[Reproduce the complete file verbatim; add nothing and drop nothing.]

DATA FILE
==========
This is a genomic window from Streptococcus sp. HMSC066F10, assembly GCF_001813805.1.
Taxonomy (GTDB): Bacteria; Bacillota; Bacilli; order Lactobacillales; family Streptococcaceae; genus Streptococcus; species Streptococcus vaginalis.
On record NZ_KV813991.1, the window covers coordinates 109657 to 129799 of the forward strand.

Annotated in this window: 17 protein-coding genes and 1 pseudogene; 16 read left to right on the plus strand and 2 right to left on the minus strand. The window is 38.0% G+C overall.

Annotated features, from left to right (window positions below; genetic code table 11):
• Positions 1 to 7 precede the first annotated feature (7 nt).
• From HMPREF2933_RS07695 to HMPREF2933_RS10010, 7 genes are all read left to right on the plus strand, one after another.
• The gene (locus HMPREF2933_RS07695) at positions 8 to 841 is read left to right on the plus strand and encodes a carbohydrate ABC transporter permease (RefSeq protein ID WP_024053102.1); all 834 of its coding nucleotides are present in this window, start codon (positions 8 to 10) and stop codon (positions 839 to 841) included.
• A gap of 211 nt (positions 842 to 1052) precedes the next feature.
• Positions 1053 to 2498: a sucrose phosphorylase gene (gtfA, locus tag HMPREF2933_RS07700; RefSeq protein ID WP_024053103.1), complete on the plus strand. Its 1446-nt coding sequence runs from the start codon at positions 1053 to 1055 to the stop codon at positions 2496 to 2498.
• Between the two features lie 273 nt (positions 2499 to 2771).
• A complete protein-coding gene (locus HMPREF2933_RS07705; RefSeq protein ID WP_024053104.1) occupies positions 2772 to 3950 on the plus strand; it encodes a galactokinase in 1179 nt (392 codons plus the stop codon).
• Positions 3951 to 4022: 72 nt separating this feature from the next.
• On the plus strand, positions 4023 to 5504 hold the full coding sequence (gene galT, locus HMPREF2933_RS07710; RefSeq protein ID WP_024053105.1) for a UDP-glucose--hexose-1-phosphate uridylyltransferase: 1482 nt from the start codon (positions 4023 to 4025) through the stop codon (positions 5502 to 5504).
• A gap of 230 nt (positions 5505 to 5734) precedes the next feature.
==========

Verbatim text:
This is a genomic window from Streptococcus sp. HMSC066F10, assembly GCF_001813805.1.
Taxonomy (GTDB): Bacteria; Bacillota; Bacilli; order Lactobacillales; family Streptococcaceae; genus Streptococcus; species Streptococcus vaginalis.
On record NZ_KV813991.1, the window covers coordinates 109657 to 129799 of the forward strand.

Annotated in this window: 17 protein-coding genes and 1 pseudogene; 16 read left to right on the plus strand and 2 right to left on the minus strand. The window is 38.0% G+C overall.

Annotated features, from left to right (window positions below; genetic code table 11):
• Positions 1 to 7 precede the first annotated feature (7 nt).
• From HMPREF2933_RS07695 to HMPREF2933_RS10010, 7 genes are all read left to right on the plus strand, one after another.
• The gene (locus HMPREF2933_RS07695) at positions 8 to 841 is read left to right on the plus strand and encodes a carbohydrate ABC transporter permease (RefSeq protein ID WP_024053102.1); all 834 of its coding nucleotides are present in this window, start codon (positions 8 to 10) and stop codon (positions 839 to 841) included.
• A gap of 211 nt (positions 842 to 1052) precedes the next feature.
• Positions 1053 to 2498: a sucrose phosphorylase gene (gtfA, locus tag HMPREF2933_RS07700; RefSeq protein ID WP_024053103.1), complete on the plus strand. Its 1446-nt coding sequence runs from the start codon at positions 1053 to 1055 to the stop codon at positions 2496 to 2498.
• Between the two features lie 273 nt (positions 2499 to 2771).
• A complete protein-coding gene (locus HMPREF2933_RS07705; RefSeq protein ID WP_024053104.1) occupies positions 2772 to 3950 on the plus strand; it encodes a galactokinase in 1179 nt (392 codons plus the stop codon).
• Positions 3951 to 4022: 72 nt separating this feature from the next.
• On the plus strand, positions 4023 to 5504 hold the full coding sequence (gene galT, locus HMPREF2933_RS07710; RefSeq protein ID WP_024053105.1) for a UDP-glucose--hexose-1-phosphate uridylyltransferase: 1482 nt from the start codon (positions 4023 to 4025) through the stop codon (positions 5502 to 5504).
• A gap of 230 nt (positions 5505 to 5734) precedes the next feature.